WAR is an American soul-funk ensemble from Los Angeles that collaborated with ex-Animals vocalist Eric Burdon on two albums for MCA in 1970, scoring a hit with the whimsically inebriated “Spill the Wine.” After the two camps parted ways, WAR released six proper albums and a soundtrack on United Artists between 1971 and 1978. Further albums appeared on RCA and MCA over the subsequent 10-year period.

Members: B.B. Dickerson (bass, percussion, vocals, 1969-78), Lee Oskar (harmonica), Lonnie Jordan (vocals, keyboards, guitar, percussion, timbales), Papa Dee Allen (percussion, bongos, vocals), Harold Brown (drums), Charles Miller (saxophone, flute, clarinet, 1969-78), Howard Scott (guitar), James Montgomery Baker (guitar), William Bergman (saxophone), Sandro Albert (guitar), John Berry (trumpet), Rick Braun (trumpet), Kerry Campbell (saxophone), James Coile (saxophone), Jason [J.B.] Eckl (guitar), Charles Green (flute, horn, saxophone), Ricky Green (bass), Ronnie Hammond (percussion, drums, vocals), Fernando Harkless (saxophone), Kenny Alvin Hudson (percussion), Larry Klymas (saxophone), Willie Loya (percussion), Richard Marquez (percussion), Debbie Moman (backing vocals), Milton Myrick (backing vocals), Tetsuya Nakamura (harmonica, backing vocals), Charles Owens (saxophone), Tiki Paccius (percussion), Donald Phillips (bass), Luther Rabb (bass, vocals), Marcos Reyes (percussion), Pat Rizzo (flute, saxophone, vocals), Papo Rodriguez (percussion), Sal Rodriguez (percussion, drums, backing vocals), Peter Rosen (bass), Sharon Scott (backing vocals), Alice Tweed Smith (percussion, backing vocals), Lee Thornburg (trumpet), Francisco “Poncho” Tomaselli (bass), Rae Valentine (organ, percussion, backing vocals), Moses Wheelock (congas), Stewart Ziff (guitar)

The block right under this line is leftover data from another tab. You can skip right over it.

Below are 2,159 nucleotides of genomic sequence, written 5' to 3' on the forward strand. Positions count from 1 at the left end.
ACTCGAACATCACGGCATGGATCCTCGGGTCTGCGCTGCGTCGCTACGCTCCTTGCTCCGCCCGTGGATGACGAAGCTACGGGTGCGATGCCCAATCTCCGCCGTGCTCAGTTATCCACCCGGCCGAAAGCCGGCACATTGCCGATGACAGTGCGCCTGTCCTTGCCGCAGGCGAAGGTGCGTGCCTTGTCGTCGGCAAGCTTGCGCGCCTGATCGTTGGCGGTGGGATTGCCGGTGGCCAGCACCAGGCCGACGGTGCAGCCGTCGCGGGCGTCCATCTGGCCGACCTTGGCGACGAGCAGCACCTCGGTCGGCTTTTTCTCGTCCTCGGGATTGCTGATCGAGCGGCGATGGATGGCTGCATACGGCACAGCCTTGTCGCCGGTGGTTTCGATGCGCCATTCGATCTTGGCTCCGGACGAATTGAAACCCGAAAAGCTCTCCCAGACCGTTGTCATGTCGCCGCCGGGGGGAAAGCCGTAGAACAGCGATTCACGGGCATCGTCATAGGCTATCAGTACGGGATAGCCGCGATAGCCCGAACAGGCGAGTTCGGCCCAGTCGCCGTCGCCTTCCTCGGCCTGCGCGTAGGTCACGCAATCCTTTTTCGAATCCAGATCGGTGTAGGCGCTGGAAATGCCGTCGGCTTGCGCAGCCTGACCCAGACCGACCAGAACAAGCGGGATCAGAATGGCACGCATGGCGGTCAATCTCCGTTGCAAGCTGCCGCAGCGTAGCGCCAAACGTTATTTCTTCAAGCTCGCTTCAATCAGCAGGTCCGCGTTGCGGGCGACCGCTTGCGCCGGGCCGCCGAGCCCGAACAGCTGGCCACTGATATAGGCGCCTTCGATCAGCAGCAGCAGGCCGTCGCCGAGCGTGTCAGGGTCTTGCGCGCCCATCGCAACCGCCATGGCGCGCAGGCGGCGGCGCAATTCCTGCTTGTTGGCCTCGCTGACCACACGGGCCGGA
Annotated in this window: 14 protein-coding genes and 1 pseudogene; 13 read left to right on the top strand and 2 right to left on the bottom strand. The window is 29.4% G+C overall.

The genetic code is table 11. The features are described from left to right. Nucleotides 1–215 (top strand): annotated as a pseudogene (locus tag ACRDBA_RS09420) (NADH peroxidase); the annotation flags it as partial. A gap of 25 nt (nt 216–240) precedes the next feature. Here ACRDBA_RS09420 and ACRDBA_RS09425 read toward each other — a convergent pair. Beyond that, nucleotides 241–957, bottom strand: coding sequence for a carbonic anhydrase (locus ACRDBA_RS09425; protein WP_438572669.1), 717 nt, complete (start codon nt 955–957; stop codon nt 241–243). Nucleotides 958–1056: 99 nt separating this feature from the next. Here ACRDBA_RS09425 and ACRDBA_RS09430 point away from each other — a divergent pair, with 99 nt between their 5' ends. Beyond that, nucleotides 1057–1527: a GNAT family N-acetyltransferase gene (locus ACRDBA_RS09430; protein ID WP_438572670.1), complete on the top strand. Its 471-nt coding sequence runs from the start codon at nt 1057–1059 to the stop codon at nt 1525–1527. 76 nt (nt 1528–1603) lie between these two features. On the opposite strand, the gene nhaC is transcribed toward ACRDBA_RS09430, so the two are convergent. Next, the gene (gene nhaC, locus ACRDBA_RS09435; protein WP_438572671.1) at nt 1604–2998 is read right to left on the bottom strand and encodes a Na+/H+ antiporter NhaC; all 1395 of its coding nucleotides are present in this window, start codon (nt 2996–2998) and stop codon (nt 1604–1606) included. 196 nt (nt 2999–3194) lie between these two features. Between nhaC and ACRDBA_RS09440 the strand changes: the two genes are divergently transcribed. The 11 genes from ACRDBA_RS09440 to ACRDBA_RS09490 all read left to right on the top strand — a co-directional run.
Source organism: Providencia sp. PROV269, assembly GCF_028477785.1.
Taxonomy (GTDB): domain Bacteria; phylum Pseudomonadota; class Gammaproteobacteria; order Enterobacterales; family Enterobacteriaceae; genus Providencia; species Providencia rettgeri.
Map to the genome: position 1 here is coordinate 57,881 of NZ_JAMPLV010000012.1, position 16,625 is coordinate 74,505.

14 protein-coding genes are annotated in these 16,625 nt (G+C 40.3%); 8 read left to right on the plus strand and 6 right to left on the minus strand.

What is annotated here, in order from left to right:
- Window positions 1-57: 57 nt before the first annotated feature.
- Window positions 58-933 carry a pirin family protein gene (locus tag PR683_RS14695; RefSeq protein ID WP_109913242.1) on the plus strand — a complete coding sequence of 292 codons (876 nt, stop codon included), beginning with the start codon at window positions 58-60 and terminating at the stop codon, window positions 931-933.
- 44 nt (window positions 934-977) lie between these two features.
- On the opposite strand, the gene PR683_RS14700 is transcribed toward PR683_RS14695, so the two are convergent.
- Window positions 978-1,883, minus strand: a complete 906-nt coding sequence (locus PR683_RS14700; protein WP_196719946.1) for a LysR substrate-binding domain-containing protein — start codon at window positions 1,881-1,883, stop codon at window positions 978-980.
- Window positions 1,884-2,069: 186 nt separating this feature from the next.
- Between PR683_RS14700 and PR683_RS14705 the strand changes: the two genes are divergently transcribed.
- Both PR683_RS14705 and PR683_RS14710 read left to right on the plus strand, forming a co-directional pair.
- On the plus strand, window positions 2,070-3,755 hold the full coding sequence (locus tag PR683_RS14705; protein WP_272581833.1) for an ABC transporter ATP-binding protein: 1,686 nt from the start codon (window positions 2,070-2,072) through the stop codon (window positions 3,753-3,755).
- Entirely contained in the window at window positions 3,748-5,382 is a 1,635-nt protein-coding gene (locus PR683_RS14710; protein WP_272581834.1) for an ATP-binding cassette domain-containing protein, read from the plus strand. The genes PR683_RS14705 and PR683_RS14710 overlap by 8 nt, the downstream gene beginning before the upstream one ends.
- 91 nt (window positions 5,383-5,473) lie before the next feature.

WAR had its roots in a Long Beach R&B band called The Creators, formed in 1962 by guitarist Howard Scott and drummer Harold Brown. With keyboardist Lonnie Jordan, they cut two 1966 singles behind singer Little Johnny Hamilton on the Hollywood-based Dore label: “Keep On Movin'” (b/w “Mudpie”) and “Oh How I Love You” (b/w “Go”).

The Creators morphed into Señor Soul with the addition of reedist Charles Miller, bassist Morris “B. B.” Dickerson, and percussionist Papa Dee Allen. In this iteration, they released the covers-heavy 1968/69 albums Plays Funky Favorites and It’s Your Thing on Double Shot Records. Concurrently, they moonlighted as Nightshift behind NFL sportsman and singer Deacon Jones.

In 1969, the band was spotted backing Jones by record producer Jerry Goldstein. He was taken by their message of brotherhood and harmony; antidotes to the strife of their ghettoized upbringings. Meanwhile, Danish harmonica player Lee Oskar and English vocalist Eric Burdon (recently free of The Animals) caught the band live while scouring the LA clubs for collaborators. Oskar joined the lineup, forming an odd “brass section” with saxist Miller.

Joining forces with Burden, the band renamed itself WAR and entered San Francisco’s Wally Heider Studios in January 1970. Eric Burdon Declares “War” was released that April on MGM.


  • Eric Burdon Declares “War” (1970 • as Eric Burdon and War)
  • The Black-Man’s Burdon (1970 • as Eric Burdon and War)
  • War (1971)
  • All Day Music (1971)
  • The World Is a Ghetto (1972)
  • Deliver the Word (1973)
  • Why Can’t We Be Friends? (1975)
  • Platinum Jazz (1977)
  • Galaxy (1977)
  • Youngblood (1978)
  • The Music Band (1979)
  • The Music Band 2 (1980)
  • Outlaw (1982)
  • Life (Is So Strange) (1983)


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